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Notice

Texas Mid-Coast National Wildlife Refuge Complex, Brazoria, Fort Bend, Matagorda, and Wharton Counties, TX; Comprehensive Conservation Plan and Environmental Assessment; Correction

Document Details

Information about this document as published in the Federal Register.

Published Document

This document has been published in the Federal Register. Use the PDF linked in the document sidebar for the official electronic format.

ACTION:

Notice of availability; request for comments; correction.

SUMMARY:

On August 15, 2012, we, the U.S. Fish and Wildlife Service, published a notice announcing the availability of a draft comprehensive conservation plan (CCP) and an environmental assessment (EA) for public review and comment. The draft CCP/EA describes our proposal for managing the Texas Mid-Coast National Wildlife Refuge Complex for the next 15 years. In that notice, we gave an incorrect comment-period end date. We are now republishing the notice with the correct date. If you already submitted a comment, you need not resubmit it.

DATES:

To ensure consideration, please send your written comments by September 20, 2012. We will announce upcoming public meetings in local news media.

ADDRESSES:

You may submit comments or requests for copies or more information on the Draft CCP/EA by any of the methods listed below. You may request hard copies or a CD-ROM of the documents. Please contact Jennifer Sanchez, Project Leader, or Carol Torrez, Lead Planner/R2 NWRS NEPA Coordinator.

Email: carol_torrez@fws.gov. Include “TMC NWR Complex Draft CCP and EA” in the subject line of the message.

Fax: Attn: Carol Torrez, 505-248-6803.

U.S. Mail: Carol Torrez, Lead Planner/NWRS NEPA Coordinator, U.S. Fish and Wildlife Service, NWRS Division of Planning, P.O. Box 1306, Albuquerque, NM 87103.

In-Person Drop-off, Viewing, or Pickup: You may drop off comments during regular business hours (8 a.m. to 4:30 p.m.) at 500 Gold Street SW., 4th Floor, Room 4336, Albuquerque, NM, 87102.

FOR FURTHER INFORMATION CONTACT:

Jennifer Sanchez, Project Leader, Texas Mid-Coast National Wildlife Refuge Complex, CCP—Project, 5247 CR 316, Brazoria, TX, 77422; phone: 979-964-4011; fax: 979-964-4021.

SUPPLEMENTARY INFORMATION:

On August 15, 2012, we published a Federal Register notice announcing the availability of a draft CCP and EA for the Texas Mid-Coast National Wildlife Refuge Complex. In that notice, we gave an incorrect comment-period end date. We are now republishing the notice with the correct date. If you already submitted a comment in response to our August 15, 2012 (77 FR 49011), notice, you need not resubmit it.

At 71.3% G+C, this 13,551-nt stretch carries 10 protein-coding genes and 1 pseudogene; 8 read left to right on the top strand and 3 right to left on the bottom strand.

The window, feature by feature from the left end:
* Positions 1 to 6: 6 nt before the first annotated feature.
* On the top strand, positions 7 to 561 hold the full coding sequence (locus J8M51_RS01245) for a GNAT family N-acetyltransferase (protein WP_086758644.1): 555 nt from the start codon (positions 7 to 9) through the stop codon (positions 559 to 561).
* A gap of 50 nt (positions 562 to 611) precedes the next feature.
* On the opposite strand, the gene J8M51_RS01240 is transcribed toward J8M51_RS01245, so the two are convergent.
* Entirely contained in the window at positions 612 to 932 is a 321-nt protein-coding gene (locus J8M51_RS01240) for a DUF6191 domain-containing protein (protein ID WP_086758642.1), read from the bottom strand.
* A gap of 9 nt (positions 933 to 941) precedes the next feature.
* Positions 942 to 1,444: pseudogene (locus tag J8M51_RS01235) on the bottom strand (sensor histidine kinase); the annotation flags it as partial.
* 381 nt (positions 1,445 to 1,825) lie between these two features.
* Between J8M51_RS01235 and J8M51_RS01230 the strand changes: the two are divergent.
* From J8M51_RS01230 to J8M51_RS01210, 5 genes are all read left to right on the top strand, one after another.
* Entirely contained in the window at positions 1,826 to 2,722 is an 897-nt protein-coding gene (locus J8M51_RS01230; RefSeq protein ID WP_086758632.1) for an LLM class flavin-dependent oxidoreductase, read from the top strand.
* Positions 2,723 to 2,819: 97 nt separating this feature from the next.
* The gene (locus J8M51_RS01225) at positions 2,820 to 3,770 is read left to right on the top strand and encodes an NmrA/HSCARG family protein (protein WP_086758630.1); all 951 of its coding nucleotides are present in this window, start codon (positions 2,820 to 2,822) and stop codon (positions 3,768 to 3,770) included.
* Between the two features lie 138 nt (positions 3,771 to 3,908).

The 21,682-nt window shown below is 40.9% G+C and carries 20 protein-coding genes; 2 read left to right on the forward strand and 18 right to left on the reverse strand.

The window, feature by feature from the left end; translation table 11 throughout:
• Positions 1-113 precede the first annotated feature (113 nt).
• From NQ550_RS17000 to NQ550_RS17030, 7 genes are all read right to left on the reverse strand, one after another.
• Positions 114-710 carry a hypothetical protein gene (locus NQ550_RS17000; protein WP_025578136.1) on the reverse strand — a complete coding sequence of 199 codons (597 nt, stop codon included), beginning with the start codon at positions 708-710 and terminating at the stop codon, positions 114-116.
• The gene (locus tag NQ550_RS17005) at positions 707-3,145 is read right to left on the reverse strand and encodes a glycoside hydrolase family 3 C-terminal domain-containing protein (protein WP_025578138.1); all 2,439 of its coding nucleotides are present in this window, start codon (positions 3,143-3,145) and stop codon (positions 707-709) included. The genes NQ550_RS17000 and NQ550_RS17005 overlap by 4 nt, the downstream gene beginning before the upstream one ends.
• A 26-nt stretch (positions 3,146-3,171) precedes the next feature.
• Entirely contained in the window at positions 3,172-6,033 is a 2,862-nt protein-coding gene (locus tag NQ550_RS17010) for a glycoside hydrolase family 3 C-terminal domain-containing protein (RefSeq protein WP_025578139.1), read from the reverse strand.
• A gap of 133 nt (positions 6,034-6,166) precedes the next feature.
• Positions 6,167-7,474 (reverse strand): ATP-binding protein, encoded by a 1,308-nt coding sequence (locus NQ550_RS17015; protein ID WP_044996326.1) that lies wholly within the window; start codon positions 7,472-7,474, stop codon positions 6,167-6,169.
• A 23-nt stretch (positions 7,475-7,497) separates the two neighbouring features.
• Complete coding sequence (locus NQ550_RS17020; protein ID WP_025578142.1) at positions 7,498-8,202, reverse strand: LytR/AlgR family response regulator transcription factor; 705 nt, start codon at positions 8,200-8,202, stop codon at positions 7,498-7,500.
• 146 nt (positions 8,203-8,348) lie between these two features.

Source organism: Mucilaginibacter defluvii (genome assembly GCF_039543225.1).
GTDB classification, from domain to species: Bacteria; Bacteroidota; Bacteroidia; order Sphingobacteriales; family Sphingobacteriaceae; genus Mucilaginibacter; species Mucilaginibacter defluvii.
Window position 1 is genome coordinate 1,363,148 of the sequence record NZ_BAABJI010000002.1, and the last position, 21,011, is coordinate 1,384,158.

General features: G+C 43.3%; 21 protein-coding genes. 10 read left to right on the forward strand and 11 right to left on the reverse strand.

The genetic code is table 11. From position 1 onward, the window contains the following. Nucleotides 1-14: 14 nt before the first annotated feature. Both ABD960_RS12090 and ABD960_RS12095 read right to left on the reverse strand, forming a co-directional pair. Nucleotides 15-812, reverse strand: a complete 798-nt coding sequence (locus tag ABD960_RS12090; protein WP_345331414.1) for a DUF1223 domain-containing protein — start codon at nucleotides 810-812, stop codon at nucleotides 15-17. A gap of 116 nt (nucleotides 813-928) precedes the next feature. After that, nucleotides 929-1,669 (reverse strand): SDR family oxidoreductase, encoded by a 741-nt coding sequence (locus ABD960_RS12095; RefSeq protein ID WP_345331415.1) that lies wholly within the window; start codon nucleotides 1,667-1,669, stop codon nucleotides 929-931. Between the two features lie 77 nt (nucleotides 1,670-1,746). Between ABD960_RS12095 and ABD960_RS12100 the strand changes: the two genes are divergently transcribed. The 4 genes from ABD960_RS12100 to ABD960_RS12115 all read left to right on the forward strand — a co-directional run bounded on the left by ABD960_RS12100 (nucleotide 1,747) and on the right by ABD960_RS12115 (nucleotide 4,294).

Introduction

With this notice, we continue the CCP process for the Texas Mid-Coast NWR Complex. We started this process through a notice in the Federal Register (74 FR 29714; June 23, 2009).

The Complex is located along the upper Texas Gulf Coast, approximately 50 miles south of Houston, Texas. It is comprised of three refuges: Brazoria NWR, which was established in 1966, and encompasses 44,414 acres; San Bernard NWR, which was established in 1968, and encompasses 52,400 acres; and Big Boggy NWR, which was established in 1983, and encompasses 4,526 acres. These lands provide a vital complex of salt and freshwater marshes, sloughs, ponds, coastal prairies, and bottomland hardwood forests that provide habitat for a wide variety of resident and migratory wildlife.

Background

The CCP Process

The National Wildlife Refuge System Administration Act of 1966 (16 U.S.C. 668dd-668ee) (Refuge Administration Act), as amended by the National Wildlife Refuge System Improvement Act of 1997, requires us to develop a CCP for each national wildlife refuge. The purpose for developing a CCP is to provide refuge managers with a 15-year plan for achieving refuge purposes and contributing toward the mission of the National Wildlife Refuge System, consistent with sound principles of fish and wildlife management, conservation, legal mandates, and our policies. In addition to outlining broad management direction on conserving wildlife and their habitats, CCPs identify wildlife- dependent recreational opportunities available to the public, including opportunities for wildlife observation and photography, and environmental education and interpretation. We will review and update the CCP at least every 15 years in accordance with the Refuge Administration Act.

Public Outreach

Formal scoping began with publication of a notice of intent to prepare a comprehensive conservation plan and environmental assessment (EA) in the Federal Register on June 23, 2009 (74 FR 29714). The Refuge solicited comments on issues and concerns to aid in CCP development through three open house meetings held in September 2009.

An ecoregion-wide coordination meeting was held at the Complex's Discovery Center on December 2, 2009, to gain a better understanding of the issues within the Gulf Coast Prairies and Marshes Ecoregion, where the Complex is located, and to determine the Complex's role in addressing issues impacting fish, wildlife, and their habitats within the larger landscape. In February 2010, the Complex met with representatives from the Texas Parks and Wildlife Department to discuss their concerns regarding past management, future management, and issues common to both agencies.